As noted by Lord Wilson in Tillman, the restraint of trade doctrine is “one of the earliest products of the common law” (para. ). The doctrine was a reaction to the emergence of a market-based society that succeeded the pre-existing status-based feudal framework. Ultimately, the key question was whether trade and competition should be open, or subject to limitations. In Dyer’s case decided in 1414 ((1414) 2 Hen. 5, f.5, pl. 26), the Court of Common Pleas held that a six-month non-compete covenant prohibiting a dyer from plying his trade in the same town as his former master was void. This decision ruled that all non-compete covenants were void and was heralded as a great victory for workers who would be free to move without hindrance in order to engage in trade. By the time of the 17thcentury, wage labour proliferated, with London heaving with tradesmen of all kinds. For a period, the rule in favour of open trade was maintained, but in the case of Rogers v Parry decided by the High Court in 1614 ((1614) 2 Bulst 136), the court forged a division between partial and general restraints. A partial restraint is one where the limitation imposed is carefully circumscribed to a well-defined geographical area. For example, in Parry, a landlord let out a property to a tenant and covenanted that he would not use, or permit the remainder of his property to be used, as a joinery. The tenant paid £10 for the privilege of the tenancy and the restriction, but the landlord went on to breach the covenant, which was held to be enforceable. Meanwhile, a general restraint was defined as one applicable throughout an area as broad as the whole of England and these continued to be prohibited.
The following century witnessed the turning point of Mitchel v Reynolds ((1711) 1 P. Wms. 181), where the original unrestricted incarnation of the restraint of trade doctrine was diluted even further. In Mitchel, the Court of Queen’s Bench amended the small print of the doctrine by adding the requirement of “reasonableness”. Although the doctrine incorporates the initial presumption that all restraints are bad, this is tempered by the proviso that they will be given effect to if they are reasonable from the perspective of both parties and supported by consideration. As noted by Lord Wilson in Tillman, from this point on the “concept of reasonableness [was] authoritatively grafted on to the doctrine by way of modification of it” (para. ). Finally, in the late nineteenth and early twentieth centuries, the House of Lords in Nordenfelt v Maxim Nordenfelt Guns and Ammunition Co Ltd ( AC 535) and Morris (Herbert) Ltd v Saxelby ( 1 AC 688) adapted the “reasonableness” test in Mitchel. From then on, the validity of a restrictive covenant would depend on whether it was no more than reasonably necessary to protect the legitimate interests of the employer and those of the public. As part of that formulation, the courts take into account the extent of the geographical and temporal constraints in the restraint clause, as well as the definition of the scope of the employer’s business.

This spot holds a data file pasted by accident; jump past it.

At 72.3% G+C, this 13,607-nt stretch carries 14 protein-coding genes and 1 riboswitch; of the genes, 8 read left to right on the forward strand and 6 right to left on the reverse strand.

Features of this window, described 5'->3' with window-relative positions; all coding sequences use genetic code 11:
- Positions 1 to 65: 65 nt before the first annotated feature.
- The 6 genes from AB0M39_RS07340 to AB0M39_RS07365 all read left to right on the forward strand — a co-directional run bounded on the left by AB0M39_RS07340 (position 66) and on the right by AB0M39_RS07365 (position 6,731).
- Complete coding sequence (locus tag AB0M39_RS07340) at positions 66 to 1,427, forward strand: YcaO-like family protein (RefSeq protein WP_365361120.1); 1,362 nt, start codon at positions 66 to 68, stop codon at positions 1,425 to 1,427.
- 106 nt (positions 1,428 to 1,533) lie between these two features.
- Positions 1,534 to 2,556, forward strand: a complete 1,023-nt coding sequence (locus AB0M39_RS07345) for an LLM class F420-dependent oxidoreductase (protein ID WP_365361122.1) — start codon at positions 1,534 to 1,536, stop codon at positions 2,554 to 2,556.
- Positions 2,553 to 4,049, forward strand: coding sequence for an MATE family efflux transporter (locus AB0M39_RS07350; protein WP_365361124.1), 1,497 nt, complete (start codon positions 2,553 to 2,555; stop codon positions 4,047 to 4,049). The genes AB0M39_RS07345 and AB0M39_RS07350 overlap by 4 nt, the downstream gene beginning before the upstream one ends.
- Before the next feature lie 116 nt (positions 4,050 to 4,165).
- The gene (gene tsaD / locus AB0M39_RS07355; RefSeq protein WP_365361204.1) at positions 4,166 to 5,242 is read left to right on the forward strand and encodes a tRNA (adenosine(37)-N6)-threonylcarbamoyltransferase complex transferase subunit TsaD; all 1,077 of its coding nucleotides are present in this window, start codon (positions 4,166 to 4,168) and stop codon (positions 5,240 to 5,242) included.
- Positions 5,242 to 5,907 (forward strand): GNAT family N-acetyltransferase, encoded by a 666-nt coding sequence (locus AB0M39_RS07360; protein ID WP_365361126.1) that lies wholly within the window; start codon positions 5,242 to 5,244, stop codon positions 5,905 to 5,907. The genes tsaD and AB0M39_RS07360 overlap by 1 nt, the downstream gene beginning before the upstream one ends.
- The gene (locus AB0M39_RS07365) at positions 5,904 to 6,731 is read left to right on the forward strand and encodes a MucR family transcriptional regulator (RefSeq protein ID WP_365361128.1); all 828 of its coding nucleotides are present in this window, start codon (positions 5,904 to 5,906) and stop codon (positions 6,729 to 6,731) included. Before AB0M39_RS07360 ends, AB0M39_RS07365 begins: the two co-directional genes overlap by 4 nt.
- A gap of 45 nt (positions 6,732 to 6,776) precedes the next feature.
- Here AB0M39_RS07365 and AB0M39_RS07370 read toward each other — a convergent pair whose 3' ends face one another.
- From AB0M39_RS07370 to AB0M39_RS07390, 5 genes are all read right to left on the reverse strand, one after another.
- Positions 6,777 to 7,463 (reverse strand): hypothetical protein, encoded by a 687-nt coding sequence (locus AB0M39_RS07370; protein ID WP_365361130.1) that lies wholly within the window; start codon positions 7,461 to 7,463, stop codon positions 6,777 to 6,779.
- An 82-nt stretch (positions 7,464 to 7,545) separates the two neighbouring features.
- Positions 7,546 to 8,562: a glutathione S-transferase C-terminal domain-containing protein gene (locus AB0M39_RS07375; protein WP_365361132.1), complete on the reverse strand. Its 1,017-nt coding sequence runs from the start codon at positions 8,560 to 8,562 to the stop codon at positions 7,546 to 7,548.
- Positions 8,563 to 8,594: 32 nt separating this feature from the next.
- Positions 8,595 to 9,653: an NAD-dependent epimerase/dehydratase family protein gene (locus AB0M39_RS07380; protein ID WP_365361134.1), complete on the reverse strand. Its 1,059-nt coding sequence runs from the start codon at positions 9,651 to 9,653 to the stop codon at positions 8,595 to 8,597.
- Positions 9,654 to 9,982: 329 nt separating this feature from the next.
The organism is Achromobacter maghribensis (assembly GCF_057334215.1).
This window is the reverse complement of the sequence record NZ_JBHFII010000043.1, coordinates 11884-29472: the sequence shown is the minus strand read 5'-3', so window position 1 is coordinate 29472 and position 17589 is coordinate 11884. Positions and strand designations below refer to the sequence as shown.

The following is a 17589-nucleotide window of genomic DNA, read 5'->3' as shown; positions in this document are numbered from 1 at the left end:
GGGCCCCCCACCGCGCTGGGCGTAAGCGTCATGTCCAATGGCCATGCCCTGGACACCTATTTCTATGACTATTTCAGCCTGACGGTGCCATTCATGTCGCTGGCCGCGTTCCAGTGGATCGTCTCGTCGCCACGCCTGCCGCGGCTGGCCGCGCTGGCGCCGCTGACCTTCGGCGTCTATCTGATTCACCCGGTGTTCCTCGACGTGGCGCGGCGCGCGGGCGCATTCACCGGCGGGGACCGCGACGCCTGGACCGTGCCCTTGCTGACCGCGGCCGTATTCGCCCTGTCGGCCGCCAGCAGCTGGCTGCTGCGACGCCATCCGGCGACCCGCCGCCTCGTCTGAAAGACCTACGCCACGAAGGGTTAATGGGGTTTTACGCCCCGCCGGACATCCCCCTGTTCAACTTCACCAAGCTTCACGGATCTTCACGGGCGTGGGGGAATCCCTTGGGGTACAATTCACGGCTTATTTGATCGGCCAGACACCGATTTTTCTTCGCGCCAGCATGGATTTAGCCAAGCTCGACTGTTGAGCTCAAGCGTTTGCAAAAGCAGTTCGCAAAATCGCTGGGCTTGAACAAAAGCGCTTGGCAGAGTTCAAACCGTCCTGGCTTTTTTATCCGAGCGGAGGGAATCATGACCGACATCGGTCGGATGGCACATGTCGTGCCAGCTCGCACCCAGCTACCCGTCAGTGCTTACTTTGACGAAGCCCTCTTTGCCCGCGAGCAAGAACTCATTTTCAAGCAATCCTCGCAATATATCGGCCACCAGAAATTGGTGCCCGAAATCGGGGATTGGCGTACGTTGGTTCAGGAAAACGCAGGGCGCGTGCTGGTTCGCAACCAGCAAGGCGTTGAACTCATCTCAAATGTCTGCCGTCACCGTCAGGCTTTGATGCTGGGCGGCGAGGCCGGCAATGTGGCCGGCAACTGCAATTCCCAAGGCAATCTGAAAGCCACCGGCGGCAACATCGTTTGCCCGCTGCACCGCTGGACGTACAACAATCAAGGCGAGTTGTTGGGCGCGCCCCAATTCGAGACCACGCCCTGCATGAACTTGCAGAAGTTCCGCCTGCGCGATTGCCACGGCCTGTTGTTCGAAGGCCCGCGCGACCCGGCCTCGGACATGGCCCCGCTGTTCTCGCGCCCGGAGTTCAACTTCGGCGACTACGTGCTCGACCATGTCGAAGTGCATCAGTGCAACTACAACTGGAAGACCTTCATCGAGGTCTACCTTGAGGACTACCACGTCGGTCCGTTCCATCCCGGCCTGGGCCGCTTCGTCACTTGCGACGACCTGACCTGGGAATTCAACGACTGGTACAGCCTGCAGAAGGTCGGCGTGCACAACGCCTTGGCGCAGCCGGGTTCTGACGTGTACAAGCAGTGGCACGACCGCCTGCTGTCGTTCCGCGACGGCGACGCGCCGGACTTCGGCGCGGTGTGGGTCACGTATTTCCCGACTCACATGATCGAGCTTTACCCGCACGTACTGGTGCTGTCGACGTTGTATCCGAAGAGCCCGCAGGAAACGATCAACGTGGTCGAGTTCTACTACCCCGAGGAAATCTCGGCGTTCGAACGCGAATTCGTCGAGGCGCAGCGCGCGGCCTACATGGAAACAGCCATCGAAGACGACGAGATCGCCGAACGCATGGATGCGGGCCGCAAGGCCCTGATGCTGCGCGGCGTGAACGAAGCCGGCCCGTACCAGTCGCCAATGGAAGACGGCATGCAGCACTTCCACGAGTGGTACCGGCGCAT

What the above historical interlude demonstrates is that since the decision in Rogers v Parry, the moniker “restraint of trade doctrine” has been something of a misnomer, since its unqualified language suggests that the doctrine is uncompromising in striking down all covenants contrary to free competition. Of course, it does nothing of the sort. Instead, in its current incarnation, the conditionality of the doctrine throws into sharp relief the limited nature of its commitment to free trade. The discussion also demonstrates how the common law adapted to social and economic realities by incrementally weakening its original sympathy towards strong labour mobility protection and open competition. It is ironic that a common law generally wedded to economic freedom, open competition and free trade would take the step of embracing a creed at one step removed from these noble objectives. As Sir Frederick Pollock remarked: “[t]his… presents a singular example of the common law, without aid from legislation and without any manifest discontinuity, having practically reversed its older doctrine in deference to changed conditions of society and the requirements of modern commerce” (Principles of Contract, 9thedn (London, Stevens and Sons, 1921) 424).
“Two Bites of the Cherry”
In what way does Tillman contribute to this trend and further dilute the absolute prohibition on covenants in restraint of trade once embraced by the common law? Its contribution lies in the extent to which it is the first decision of the highest court in the land to accept the “blue pencil” test (prior to the decision of the Supreme Court, the Court of Appeal was the highest court to apply this test, e.g. Attwood v Lamont  3 KB 571, which Tillman overruled: British Reinforced Concrete Engineering Co Ltd v Schelff  2 Ch 563; T. Lucas & Co. Ltd. v Mitchell  Ch 129; Beckett Investment Management Group Ltd v Hall  EWCA Civ 613;  ICR 1539). The “blue pencil” test can be thought of as a technique which gives an employer “two bites of the cherry”. If an employer claims that the wording of a clause is reasonable and lawful, but loses the argument, it can have a second crack of the whip and claim that the offending words ought to be set aside in order to transform magically the unlawful restraint into one which is enforceable. Such a “blue pencil” rule panders to the commercial interests of employers and makes a major contribution towards the further erosion of freedom of mobility of labour. Heaped on top of that, the courts will be prepared to grant an injunction against the employee, which is ironic, in light of (i) the common law’s general hostility to specific remedies, and (ii) the comparative difficulty with which an employee will be able to secure injunctive relief or specific performance to enforce the contractual bargain struck with the employer.